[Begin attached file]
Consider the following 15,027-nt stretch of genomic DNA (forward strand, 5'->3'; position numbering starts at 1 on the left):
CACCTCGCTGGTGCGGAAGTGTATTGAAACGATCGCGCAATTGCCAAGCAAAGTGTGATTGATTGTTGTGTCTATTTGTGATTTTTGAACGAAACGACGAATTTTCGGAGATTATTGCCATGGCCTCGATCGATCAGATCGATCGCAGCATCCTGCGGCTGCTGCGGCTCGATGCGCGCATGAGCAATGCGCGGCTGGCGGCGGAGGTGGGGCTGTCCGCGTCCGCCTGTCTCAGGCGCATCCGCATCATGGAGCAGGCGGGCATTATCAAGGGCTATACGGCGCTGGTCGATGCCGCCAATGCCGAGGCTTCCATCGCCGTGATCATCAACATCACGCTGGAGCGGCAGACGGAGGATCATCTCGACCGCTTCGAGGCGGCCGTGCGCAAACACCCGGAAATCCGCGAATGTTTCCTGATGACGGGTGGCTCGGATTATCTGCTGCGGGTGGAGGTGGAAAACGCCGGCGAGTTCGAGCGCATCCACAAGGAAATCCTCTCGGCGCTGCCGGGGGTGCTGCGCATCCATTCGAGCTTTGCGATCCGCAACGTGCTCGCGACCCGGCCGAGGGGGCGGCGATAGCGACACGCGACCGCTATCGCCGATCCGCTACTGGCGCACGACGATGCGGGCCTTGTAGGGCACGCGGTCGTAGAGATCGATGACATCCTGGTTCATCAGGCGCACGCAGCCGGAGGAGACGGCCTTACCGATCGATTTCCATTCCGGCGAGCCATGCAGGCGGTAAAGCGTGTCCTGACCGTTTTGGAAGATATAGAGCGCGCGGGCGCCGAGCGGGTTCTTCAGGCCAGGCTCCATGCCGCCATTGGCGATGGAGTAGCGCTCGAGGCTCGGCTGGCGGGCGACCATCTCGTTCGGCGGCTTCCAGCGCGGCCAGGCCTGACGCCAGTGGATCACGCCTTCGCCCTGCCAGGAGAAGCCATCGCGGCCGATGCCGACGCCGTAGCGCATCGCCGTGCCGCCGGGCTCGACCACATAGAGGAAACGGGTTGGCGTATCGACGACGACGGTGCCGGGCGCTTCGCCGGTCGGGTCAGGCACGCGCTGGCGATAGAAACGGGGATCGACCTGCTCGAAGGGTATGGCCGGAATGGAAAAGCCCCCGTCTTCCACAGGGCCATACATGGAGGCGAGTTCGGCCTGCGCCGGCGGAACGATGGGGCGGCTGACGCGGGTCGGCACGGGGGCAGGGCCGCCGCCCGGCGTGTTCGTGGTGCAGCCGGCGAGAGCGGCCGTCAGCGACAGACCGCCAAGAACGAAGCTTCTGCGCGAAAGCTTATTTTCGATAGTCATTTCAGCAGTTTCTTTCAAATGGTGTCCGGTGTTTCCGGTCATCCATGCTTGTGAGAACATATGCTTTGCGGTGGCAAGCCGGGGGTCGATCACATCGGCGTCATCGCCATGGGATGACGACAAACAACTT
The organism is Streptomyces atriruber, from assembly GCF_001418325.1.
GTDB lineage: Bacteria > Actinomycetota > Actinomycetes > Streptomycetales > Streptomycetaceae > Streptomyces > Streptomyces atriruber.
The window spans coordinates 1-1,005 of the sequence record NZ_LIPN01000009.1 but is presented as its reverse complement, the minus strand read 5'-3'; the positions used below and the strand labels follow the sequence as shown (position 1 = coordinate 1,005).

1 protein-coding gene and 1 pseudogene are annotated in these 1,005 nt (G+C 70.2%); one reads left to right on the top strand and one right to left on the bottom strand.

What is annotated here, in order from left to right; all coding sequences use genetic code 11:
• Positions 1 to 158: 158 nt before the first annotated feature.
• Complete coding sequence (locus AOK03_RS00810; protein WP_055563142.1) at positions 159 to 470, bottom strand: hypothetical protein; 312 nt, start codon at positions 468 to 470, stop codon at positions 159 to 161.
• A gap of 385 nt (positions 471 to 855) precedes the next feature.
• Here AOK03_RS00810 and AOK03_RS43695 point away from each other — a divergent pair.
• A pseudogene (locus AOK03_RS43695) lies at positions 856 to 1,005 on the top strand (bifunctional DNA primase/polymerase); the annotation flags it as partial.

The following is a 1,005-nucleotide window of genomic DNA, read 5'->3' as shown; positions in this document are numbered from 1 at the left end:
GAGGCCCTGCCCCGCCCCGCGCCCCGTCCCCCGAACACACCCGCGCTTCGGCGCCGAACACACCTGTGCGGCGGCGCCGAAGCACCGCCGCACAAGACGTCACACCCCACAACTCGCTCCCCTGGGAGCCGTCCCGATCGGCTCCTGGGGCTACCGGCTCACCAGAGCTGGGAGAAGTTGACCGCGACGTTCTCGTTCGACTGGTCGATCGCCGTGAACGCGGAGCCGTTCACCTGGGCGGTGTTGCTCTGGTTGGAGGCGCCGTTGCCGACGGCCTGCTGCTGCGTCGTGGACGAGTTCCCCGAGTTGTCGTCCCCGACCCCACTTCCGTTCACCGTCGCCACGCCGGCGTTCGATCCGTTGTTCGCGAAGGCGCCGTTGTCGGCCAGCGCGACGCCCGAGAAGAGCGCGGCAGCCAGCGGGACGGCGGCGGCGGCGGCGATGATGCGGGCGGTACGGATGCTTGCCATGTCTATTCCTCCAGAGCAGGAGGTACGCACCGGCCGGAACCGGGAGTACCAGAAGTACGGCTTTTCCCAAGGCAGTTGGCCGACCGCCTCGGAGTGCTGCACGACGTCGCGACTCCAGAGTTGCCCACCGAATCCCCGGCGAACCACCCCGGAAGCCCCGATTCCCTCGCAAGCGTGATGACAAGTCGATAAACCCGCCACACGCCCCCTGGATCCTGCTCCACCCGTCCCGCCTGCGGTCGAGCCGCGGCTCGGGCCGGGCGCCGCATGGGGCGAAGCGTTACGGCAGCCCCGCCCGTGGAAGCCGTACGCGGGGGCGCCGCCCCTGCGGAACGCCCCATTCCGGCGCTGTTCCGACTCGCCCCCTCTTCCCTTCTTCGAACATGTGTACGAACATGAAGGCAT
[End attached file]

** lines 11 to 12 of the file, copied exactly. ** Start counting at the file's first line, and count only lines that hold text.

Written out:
• Here AOK03_RS00810 and AOK03_RS43695 point away from each other — a divergent pair.
• A pseudogene (locus AOK03_RS43695) lies at positions 856 to 1,005 on the top strand (bifunctional DNA primase/polymerase); the annotation flags it as partial.